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The Tao Teh King, Part I Chapter 1, Texts Of Taoism

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Ch. 1. 1. The Tâo that can be trodden is not the enduring and unchanging Tâo. The name that can be named is not the enduring and unchanging name. 2. (Conceived of as) having no name, it is the Originator of heaven and earth; (conceived of as) having a name, it is the Mother of all things. 3. Always without desire we must be found, If its deep mystery we would sound; But if desire always within us be, Its outer fringe is all that we shall see. 4. Under these two aspects, it is really the same; but as development takes place, it receives the different names. Together we call them the Mystery. Where the Mystery is the deepest is the gate of all that is subtle and wonderful. , 'Embodying the Tâo.' The author sets forth, as well as the difficulty of his subject would allow him, the nature of the Tâo in itself, and its manifestation. To understand the Tâo one must be partaker of its nature. Par. 3 suggests the words of the apostle John, 'He that loveth not knoweth not God; for God is love.' Both the Tâo, Lâo-dze's ideal in the absolute, and its Teh, or operation, are comprehended in this chapter, the latter being the Tâo with the name, the Mother of all things. See pages 12, 13 in the Introduction on the translation of the term Tâo.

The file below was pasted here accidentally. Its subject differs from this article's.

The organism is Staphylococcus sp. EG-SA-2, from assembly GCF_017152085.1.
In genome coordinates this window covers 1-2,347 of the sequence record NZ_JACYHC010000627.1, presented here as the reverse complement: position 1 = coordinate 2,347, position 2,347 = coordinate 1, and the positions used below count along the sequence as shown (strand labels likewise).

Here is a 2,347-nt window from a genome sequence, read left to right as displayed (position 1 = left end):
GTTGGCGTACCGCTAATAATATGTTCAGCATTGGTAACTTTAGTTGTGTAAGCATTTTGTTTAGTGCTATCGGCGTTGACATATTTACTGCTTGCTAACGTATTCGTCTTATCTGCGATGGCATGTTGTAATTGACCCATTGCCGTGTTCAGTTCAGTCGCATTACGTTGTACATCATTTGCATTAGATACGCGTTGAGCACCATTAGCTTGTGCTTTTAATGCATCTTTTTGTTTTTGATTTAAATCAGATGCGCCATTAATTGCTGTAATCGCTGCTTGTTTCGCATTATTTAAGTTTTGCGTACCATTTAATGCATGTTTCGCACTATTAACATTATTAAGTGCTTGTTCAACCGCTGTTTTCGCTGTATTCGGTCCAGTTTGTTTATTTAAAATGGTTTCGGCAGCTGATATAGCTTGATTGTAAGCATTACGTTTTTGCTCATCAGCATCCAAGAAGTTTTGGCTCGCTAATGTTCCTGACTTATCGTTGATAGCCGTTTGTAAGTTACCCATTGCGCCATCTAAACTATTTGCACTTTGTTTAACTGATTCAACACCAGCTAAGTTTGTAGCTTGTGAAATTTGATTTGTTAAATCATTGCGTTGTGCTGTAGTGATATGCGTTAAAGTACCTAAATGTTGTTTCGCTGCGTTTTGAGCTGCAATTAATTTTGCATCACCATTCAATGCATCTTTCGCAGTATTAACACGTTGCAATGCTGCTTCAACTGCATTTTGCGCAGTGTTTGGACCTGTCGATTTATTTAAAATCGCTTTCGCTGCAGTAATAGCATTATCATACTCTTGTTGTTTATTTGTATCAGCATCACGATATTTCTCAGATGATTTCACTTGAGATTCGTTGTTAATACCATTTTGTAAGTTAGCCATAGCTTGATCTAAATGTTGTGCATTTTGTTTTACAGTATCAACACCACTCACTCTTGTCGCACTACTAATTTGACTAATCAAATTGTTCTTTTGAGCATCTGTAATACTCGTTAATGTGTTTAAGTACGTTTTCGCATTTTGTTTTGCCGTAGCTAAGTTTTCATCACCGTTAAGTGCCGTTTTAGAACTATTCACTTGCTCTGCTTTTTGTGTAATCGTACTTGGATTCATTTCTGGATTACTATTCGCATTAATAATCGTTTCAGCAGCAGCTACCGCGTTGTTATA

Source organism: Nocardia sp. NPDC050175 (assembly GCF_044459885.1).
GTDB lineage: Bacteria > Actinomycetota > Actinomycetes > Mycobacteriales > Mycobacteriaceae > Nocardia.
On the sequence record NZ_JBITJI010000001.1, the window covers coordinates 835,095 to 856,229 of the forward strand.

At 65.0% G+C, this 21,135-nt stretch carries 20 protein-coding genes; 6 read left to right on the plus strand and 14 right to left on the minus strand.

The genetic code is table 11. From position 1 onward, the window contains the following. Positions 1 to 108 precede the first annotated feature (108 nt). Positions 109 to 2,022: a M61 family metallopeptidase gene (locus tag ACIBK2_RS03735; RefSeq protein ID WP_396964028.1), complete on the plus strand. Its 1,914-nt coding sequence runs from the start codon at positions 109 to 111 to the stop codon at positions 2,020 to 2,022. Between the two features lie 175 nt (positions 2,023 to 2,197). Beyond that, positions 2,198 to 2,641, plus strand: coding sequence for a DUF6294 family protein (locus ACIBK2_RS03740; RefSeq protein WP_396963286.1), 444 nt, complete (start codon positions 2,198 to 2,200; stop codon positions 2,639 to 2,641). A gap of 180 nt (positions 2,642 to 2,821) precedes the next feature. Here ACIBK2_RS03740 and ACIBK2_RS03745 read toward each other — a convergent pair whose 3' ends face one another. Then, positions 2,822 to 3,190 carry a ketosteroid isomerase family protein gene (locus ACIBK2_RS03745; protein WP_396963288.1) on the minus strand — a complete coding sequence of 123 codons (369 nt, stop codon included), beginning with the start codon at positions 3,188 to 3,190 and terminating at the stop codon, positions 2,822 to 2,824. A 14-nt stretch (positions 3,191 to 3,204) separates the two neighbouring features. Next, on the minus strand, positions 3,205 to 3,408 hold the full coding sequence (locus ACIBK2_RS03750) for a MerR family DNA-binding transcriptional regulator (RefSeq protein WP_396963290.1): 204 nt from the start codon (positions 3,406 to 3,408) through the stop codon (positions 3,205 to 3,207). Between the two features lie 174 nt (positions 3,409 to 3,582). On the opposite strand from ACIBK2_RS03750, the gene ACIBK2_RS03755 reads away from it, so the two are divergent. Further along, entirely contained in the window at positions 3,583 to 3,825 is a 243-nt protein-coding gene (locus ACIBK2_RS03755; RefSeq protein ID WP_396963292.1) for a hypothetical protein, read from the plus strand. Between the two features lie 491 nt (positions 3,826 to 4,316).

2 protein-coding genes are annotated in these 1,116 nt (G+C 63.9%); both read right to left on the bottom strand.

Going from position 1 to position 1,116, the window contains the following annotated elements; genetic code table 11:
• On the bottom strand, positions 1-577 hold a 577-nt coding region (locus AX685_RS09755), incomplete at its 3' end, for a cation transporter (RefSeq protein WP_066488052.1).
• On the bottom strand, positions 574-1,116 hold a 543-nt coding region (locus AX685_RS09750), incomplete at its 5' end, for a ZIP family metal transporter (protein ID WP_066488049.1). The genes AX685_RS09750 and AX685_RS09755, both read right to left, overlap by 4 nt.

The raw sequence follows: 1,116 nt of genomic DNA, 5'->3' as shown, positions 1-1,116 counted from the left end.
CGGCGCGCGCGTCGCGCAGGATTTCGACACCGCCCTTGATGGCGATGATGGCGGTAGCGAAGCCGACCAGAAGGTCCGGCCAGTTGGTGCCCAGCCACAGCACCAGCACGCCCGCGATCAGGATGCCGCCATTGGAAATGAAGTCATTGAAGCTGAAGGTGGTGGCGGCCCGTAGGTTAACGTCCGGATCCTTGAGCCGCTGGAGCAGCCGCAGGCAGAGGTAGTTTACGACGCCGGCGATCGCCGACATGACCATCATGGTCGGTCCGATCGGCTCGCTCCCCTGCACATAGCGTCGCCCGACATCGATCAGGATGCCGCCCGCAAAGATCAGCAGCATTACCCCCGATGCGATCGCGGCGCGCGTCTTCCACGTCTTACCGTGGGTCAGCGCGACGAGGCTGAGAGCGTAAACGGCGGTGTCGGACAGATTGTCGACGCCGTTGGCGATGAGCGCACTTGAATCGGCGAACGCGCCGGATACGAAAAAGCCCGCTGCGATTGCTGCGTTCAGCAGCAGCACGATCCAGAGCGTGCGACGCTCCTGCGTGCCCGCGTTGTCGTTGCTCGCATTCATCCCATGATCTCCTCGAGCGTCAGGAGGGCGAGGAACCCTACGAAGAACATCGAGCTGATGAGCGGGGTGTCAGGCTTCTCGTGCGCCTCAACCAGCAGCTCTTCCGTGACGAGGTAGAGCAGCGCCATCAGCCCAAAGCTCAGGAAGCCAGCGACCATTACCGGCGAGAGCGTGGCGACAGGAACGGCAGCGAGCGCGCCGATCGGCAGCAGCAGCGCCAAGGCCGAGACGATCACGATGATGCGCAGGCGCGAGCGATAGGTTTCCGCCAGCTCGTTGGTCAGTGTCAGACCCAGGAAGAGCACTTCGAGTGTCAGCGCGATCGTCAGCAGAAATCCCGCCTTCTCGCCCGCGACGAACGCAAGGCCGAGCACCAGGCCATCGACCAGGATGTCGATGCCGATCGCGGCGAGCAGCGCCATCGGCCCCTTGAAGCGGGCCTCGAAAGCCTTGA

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1 Cary W = "Contentment coupled with quiet yet open and trusting faith, produces a state of harmony, where all the best things, inward and outward may come."